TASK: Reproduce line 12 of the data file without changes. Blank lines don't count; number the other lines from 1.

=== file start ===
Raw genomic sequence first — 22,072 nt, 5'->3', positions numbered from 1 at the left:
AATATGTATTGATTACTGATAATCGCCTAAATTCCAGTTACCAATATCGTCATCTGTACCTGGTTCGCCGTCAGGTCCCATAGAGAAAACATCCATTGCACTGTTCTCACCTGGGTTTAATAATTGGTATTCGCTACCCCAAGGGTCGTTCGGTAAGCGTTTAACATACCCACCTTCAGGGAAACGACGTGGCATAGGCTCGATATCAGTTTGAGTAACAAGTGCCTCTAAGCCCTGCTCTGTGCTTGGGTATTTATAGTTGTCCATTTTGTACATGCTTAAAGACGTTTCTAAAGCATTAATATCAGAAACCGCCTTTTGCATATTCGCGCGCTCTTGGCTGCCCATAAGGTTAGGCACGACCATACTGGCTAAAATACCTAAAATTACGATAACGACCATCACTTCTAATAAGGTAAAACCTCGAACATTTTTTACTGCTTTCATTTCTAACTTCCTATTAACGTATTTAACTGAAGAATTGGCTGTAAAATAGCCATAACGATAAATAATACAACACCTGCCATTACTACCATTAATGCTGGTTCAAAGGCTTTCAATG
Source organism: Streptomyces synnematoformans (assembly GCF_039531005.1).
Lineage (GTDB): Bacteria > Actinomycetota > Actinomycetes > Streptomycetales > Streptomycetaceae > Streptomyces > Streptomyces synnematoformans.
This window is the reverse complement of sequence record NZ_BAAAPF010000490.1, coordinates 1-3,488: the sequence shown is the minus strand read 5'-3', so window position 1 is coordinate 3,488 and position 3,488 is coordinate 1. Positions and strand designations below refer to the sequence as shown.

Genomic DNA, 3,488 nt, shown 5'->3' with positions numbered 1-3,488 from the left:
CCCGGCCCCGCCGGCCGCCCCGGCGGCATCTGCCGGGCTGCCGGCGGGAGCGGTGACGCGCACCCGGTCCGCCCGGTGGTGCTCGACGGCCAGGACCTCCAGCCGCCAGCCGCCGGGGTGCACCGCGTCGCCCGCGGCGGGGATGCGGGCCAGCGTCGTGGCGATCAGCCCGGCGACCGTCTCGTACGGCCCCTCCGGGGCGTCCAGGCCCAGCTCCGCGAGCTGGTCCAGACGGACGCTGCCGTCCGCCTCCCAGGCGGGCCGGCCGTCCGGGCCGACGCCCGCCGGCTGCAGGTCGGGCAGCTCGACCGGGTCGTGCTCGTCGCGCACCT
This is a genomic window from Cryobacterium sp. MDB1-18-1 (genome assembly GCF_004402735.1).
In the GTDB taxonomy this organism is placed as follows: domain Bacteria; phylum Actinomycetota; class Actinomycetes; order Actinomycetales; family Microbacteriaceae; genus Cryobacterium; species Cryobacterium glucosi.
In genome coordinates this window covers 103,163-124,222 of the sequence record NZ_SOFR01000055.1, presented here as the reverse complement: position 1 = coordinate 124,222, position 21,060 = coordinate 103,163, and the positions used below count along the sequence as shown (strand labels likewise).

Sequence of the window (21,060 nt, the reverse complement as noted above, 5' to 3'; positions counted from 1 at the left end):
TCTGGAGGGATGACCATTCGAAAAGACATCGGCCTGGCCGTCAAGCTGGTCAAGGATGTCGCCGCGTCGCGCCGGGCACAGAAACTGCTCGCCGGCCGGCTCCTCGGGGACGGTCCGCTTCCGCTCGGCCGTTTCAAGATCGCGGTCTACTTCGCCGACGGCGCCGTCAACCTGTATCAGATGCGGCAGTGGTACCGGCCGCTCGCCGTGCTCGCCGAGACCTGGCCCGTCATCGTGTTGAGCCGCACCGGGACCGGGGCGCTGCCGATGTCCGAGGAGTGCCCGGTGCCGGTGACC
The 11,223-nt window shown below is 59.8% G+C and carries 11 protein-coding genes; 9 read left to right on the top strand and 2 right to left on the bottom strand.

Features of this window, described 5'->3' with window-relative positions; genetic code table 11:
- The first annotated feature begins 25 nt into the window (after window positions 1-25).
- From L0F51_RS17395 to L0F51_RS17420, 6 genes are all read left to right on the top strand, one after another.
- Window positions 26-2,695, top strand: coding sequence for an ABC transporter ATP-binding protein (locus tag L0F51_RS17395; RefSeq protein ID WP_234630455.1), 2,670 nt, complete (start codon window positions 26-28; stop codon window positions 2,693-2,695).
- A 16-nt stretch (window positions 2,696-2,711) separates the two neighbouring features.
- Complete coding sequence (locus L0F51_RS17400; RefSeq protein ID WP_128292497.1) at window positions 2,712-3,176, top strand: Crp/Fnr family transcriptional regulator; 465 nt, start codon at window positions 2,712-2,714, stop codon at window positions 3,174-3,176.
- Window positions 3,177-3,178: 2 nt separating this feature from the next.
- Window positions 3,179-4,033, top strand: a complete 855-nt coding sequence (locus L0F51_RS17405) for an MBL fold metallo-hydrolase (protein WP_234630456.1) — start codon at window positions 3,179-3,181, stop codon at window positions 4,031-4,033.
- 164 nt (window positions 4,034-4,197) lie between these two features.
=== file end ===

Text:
TCTGGAGGGATGACCATTCGAAAAGACATCGGCCTGGCCGTCAAGCTGGTCAAGGATGTCGCCGCGTCGCGCCGGGCACAGAAACTGCTCGCCGGCCGGCTCCTCGGGGACGGTCCGCTTCCGCTCGGCCGTTTCAAGATCGCGGTCTACTTCGCCGACGGCGCCGTCAACCTGTATCAGATGCGGCAGTGGTACCGGCCGCTCGCCGTGCTCGCCGAGACCTGGCCCGTCATCGTGTTGAGCCGCACCGGGACCGGGGCGCTGCCGATGTCCGAGGAGTGCCCGGTGCCGGTGACC